$0.59\%$), but was slower.
Similar observations can be derived from
Table 4. Here, SBH performed better, even though it differed from the Kordalewski algorithm by only
$0.07\%$. Comparing SBH with CH, it is worth noting that only in 4 instances out of 45 did SBH obtain a worse solution. SBH came close to the optimal solution, with an average gap of
$10.69\%$, and was better than CH by
$2.62\%$. The execution time for all the instances averaged
$0.113$ s for CH,
$0.230$ s for the Kordalewski procedure and
$0.564$ s for SBH. Increasing the size of the instances (which is the case in
$rail$ problems), Kordalewski’s algorithm became much slower. Consequently, on these instances we compared only the CH and SBH heuristics. On these instances, our SBH algorithm provided an average objective function improvement of
$5.82\%$ with comparable execution times. In conclusion, this first analysis showed that the new SBH heuristic generally produced very similar results with respect to Kordalewski’s heuristic. This is due to the fact that both heuristics consider the degree of row coverage, although in different ways, and, thus, the
difficulty in covering them. However, the large amount of time the KORD algorithm took to solve
$rail$ instances points out that the use of SBH meets the requirements of real-time applications. Finally, the average percentage improvement of SBH with respect to CH, taking into account all instances, i.e., sets 4–6,
scp and
rail, amounted to
$2.5\%$.
We next compared the algorithms on unicost instances, obtained by setting the cost of all columns equal to 1, as in Grossman and Wool’s paper [
30]. In particular, we compared SBH with the
Altgreedy (ALTG) algorithm proposed by Grossman and Wool [
30], introduced in
Section 2.2. The results are shown in
Table 6,
Table 7 and
Table 8, where the subdivision of instances was the same as before. The additional column “SBH vs. ALTG” reports the percentage improvement of SBH with respect to ALTG algorithm. Looking at
Table 6, it is worth noting that the heuristic which performed better was that of Kordalewski. Indeed, our heuristic SBH was worse than KORD by about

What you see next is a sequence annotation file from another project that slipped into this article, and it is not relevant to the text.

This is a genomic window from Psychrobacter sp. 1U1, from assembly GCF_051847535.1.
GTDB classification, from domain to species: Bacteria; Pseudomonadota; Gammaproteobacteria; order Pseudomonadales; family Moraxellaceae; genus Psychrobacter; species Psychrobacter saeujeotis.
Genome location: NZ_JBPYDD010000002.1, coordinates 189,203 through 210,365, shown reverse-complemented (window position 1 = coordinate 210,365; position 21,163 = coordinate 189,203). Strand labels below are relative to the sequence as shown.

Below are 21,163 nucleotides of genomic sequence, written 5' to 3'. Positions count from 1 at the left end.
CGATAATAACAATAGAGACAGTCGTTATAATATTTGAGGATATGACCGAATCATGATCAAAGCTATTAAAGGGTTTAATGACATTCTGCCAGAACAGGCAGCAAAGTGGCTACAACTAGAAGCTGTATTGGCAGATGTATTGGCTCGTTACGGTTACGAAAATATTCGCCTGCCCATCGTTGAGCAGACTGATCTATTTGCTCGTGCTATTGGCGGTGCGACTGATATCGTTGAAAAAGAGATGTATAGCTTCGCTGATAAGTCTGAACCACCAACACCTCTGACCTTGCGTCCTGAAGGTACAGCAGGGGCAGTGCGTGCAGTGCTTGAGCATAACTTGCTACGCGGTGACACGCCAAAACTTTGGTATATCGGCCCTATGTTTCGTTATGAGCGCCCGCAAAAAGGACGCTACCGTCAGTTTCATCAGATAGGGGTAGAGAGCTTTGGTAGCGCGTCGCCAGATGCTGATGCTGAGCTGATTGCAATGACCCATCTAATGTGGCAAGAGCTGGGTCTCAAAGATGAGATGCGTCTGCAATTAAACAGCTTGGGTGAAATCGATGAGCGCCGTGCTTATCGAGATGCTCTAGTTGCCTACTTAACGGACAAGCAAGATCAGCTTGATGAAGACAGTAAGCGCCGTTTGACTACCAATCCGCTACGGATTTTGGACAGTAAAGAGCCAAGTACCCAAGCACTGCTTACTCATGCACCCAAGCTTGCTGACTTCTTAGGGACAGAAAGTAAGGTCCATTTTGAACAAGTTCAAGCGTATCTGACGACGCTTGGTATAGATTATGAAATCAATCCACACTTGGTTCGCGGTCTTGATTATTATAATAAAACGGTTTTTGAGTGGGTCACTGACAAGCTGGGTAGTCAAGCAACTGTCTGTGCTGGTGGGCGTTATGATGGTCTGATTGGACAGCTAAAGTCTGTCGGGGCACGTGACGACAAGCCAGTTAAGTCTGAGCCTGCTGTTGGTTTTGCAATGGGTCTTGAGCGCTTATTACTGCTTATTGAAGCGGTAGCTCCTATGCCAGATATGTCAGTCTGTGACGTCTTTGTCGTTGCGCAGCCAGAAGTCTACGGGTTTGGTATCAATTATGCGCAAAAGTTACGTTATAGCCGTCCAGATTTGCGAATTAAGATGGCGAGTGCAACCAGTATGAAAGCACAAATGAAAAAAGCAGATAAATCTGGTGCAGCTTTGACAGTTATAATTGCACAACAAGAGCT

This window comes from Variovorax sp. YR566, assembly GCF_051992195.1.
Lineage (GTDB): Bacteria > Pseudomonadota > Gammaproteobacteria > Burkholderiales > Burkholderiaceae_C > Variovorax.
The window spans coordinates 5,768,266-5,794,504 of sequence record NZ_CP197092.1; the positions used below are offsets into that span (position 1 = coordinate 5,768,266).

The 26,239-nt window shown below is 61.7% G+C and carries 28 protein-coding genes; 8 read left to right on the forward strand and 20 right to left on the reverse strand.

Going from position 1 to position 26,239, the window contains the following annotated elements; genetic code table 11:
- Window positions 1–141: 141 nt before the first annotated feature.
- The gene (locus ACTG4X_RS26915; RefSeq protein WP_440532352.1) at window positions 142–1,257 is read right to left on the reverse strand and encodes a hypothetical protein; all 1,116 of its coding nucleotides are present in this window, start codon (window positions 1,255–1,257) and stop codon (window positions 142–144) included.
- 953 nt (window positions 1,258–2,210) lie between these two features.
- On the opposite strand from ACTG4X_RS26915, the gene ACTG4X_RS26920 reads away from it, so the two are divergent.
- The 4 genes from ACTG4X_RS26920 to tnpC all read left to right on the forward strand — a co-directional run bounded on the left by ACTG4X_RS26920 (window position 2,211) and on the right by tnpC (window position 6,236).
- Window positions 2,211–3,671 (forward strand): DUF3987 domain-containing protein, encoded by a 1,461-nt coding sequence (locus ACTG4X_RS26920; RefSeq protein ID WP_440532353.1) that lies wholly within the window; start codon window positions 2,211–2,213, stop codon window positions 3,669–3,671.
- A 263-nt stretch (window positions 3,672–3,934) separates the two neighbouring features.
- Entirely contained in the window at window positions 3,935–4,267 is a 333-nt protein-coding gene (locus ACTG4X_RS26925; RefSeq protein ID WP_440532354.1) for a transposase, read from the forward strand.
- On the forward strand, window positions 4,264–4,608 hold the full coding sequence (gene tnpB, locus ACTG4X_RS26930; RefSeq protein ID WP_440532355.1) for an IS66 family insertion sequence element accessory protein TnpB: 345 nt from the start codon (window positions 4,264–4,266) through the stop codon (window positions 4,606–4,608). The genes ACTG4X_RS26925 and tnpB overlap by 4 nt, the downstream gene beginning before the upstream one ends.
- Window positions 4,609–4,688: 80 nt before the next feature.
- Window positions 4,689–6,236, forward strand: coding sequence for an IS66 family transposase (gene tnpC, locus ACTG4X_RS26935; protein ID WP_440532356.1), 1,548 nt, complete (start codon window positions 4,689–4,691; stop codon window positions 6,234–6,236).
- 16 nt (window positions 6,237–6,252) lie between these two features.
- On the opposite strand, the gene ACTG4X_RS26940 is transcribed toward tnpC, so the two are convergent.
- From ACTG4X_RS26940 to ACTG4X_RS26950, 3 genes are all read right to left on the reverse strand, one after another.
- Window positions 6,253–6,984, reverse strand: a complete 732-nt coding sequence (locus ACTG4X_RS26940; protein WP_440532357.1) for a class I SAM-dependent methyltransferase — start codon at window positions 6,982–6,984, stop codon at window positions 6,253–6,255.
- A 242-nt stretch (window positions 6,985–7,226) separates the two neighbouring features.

$3.49\%$, while it was better than the other two greedy procedures, with a gap of
$1.15\%$. Here, computation times were all comparable and ranged between
$0.002$ and
$0.007$ s. SBH improved its performance in larger instances, as shown in
Table 7 and
Table 8. We would like to point out that ALTG and CH produced the same solution cost for all of the instances, except for the
$rail$ ones. In particular, SBH yielded an average improvement of
$1.50\%$ on CH and ALTG ([
30]) on
$scp$ instances, and, respectively,
$1.39\%$ and
$12.97\%$ on
$rail$ instances. Comparing SBH and
$KORD$ on the
$scp$ instances, we observed that they were very similar with a
$0.07\%$ improvement. In the largest instances (
Table 8), as said before, it emerged that the computational time of KORD maade it impractical for real-time applications. The analysis showed that, in most cases, SBH produced better solutions than classical Chvatal’s algorithm. However, in a few instances CH presented a better solution. This phenomenon was attributable to the features of the instances. As shown in the example provided in
Section 2.3, SBH immediately recognizes columns that must necessarily be present in the solution, while CH only selects them when they exhibit the lowest unit cost. In conclusion, the computational campaign revealed that SBH generally outperformed CH when considering instances containing columns with few covered rows.